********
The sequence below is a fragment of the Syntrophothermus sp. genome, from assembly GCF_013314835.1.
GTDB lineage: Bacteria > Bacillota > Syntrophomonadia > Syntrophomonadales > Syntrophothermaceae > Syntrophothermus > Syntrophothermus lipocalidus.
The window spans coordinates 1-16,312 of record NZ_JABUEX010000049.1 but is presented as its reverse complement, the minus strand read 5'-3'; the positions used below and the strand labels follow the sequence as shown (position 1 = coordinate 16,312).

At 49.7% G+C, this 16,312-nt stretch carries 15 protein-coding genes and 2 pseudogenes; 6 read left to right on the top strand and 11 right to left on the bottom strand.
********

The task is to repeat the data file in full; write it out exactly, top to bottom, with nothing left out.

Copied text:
The sequence below is a fragment of the Syntrophothermus sp. genome, from assembly GCF_013314835.1.
GTDB lineage: Bacteria > Bacillota > Syntrophomonadia > Syntrophomonadales > Syntrophothermaceae > Syntrophothermus > Syntrophothermus lipocalidus.
The window spans coordinates 1-16,312 of record NZ_JABUEX010000049.1 but is presented as its reverse complement, the minus strand read 5'-3'; the positions used below and the strand labels follow the sequence as shown (position 1 = coordinate 16,312).

At 49.7% G+C, this 16,312-nt stretch carries 15 protein-coding genes and 2 pseudogenes; 6 read left to right on the top strand and 11 right to left on the bottom strand.